March 2016

IZA DP No. 9794: International Migration: Driver of Political and Social Change?

Michele Tuccio, Jackline Wahba, Bachir Hamdouch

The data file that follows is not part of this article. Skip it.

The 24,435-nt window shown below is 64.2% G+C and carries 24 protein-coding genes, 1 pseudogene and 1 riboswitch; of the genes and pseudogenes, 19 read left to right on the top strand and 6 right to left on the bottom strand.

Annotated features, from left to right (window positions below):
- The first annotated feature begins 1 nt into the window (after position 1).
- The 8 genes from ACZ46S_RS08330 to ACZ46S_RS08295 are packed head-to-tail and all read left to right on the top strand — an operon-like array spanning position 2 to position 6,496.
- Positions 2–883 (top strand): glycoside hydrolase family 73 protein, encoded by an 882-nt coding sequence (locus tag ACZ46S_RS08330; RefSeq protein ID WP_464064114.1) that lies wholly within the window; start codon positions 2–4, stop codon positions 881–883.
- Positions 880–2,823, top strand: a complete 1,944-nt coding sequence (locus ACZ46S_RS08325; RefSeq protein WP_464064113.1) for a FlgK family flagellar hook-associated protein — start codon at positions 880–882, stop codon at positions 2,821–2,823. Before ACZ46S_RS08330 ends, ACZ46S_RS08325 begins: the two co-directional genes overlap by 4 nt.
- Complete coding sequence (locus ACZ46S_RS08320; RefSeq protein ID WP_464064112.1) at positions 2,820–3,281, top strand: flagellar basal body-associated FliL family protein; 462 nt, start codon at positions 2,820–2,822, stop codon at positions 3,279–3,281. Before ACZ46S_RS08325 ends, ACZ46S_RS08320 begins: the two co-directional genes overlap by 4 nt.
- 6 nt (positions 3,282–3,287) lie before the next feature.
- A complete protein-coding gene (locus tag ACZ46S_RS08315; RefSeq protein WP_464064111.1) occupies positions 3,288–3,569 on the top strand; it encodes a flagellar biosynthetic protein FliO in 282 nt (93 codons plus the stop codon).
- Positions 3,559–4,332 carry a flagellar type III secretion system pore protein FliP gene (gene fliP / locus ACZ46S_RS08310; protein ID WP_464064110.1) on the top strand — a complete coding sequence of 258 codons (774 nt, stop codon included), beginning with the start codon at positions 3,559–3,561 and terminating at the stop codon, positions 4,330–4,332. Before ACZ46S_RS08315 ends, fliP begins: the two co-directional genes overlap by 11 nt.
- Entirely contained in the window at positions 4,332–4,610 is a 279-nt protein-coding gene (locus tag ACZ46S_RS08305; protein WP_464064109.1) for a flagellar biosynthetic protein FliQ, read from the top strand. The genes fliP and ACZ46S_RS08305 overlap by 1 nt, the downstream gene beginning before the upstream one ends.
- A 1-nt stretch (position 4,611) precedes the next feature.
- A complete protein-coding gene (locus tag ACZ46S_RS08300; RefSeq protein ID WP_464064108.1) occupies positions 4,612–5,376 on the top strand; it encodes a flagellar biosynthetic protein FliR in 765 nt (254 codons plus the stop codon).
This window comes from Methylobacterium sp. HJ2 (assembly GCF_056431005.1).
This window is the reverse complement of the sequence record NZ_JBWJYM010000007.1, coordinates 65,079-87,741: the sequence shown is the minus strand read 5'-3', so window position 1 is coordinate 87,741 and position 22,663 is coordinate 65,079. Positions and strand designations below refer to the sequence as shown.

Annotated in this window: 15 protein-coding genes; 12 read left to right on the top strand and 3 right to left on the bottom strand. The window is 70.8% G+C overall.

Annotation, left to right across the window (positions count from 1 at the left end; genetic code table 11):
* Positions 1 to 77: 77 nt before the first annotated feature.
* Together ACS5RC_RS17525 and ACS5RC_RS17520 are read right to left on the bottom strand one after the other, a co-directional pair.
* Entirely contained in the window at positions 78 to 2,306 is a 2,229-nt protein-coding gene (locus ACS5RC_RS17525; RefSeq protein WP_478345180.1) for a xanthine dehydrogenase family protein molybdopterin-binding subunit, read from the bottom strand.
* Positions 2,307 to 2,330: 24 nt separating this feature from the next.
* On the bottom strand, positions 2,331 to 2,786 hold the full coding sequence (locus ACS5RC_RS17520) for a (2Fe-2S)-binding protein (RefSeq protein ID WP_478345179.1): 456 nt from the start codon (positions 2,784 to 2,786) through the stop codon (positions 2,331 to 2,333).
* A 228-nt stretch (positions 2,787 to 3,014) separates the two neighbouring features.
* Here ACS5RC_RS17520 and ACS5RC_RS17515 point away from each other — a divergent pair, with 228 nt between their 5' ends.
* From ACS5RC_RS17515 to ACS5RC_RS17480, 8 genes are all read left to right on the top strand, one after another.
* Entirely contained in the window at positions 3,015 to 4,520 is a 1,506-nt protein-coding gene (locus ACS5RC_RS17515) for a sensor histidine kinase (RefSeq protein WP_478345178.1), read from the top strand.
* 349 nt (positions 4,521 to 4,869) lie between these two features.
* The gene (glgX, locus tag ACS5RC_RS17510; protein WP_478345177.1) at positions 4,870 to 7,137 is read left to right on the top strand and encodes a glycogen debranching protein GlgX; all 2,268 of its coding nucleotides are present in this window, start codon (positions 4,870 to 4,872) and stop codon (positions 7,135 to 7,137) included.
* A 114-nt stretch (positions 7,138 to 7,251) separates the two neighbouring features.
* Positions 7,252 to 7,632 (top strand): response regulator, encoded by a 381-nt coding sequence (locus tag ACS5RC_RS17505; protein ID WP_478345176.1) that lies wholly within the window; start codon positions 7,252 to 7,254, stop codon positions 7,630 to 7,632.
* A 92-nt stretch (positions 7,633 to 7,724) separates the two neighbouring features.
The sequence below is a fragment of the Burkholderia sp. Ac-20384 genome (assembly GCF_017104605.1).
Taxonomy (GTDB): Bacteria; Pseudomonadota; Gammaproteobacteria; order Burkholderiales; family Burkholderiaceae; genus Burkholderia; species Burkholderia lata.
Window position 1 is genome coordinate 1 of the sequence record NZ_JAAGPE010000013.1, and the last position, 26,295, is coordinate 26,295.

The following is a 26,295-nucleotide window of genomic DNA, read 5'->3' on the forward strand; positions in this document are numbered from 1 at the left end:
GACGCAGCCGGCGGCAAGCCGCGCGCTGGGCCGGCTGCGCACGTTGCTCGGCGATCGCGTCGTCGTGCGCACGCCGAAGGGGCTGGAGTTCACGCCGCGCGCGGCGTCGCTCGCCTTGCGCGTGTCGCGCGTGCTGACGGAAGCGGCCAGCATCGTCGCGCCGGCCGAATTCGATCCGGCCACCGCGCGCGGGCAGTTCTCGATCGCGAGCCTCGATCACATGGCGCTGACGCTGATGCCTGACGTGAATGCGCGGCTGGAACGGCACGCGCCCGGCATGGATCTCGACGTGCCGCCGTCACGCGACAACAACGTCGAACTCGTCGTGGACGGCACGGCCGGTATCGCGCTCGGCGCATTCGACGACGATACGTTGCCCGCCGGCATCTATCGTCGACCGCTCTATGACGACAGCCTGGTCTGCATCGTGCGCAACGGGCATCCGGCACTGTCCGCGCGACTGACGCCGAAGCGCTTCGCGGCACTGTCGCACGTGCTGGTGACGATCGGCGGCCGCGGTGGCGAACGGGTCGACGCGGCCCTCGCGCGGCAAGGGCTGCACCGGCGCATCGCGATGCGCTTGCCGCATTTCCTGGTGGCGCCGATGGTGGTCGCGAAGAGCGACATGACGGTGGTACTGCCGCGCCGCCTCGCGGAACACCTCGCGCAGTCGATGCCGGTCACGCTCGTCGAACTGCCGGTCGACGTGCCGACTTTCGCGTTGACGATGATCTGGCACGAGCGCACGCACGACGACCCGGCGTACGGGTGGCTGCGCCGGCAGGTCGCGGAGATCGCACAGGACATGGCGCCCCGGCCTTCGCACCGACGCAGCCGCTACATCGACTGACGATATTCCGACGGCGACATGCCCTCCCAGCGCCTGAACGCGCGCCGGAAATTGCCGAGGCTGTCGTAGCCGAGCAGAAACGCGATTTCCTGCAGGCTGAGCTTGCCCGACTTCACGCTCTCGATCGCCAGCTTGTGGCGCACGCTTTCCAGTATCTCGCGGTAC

This paper focuses on the impact of international migration on the transfer of political and social norms. Exploiting recent and unique data on Morocco, it explores whether households with return and current migrants bear different political preferences and behaviours than non-migrant families. Once controlling for the double selection into emigration and return migration, findings suggest that having a returnee in the household increases the demand for political and social change, driven by returnees mostly from Western European countries, who have been exposed to more democratic norms at destination. However, we find a negative impact of having a current migrant on the willingness to change of the left-behind household, driven by migrants to non-West countries, where the quality of political and social institutions are lower. Our results are robust to also controlling for destination selectivity. Finally, findings suggest that migration not only affect political attitudes but also actual behaviour: regions with higher returnee shares have had greater participation rates in the 2011 political elections.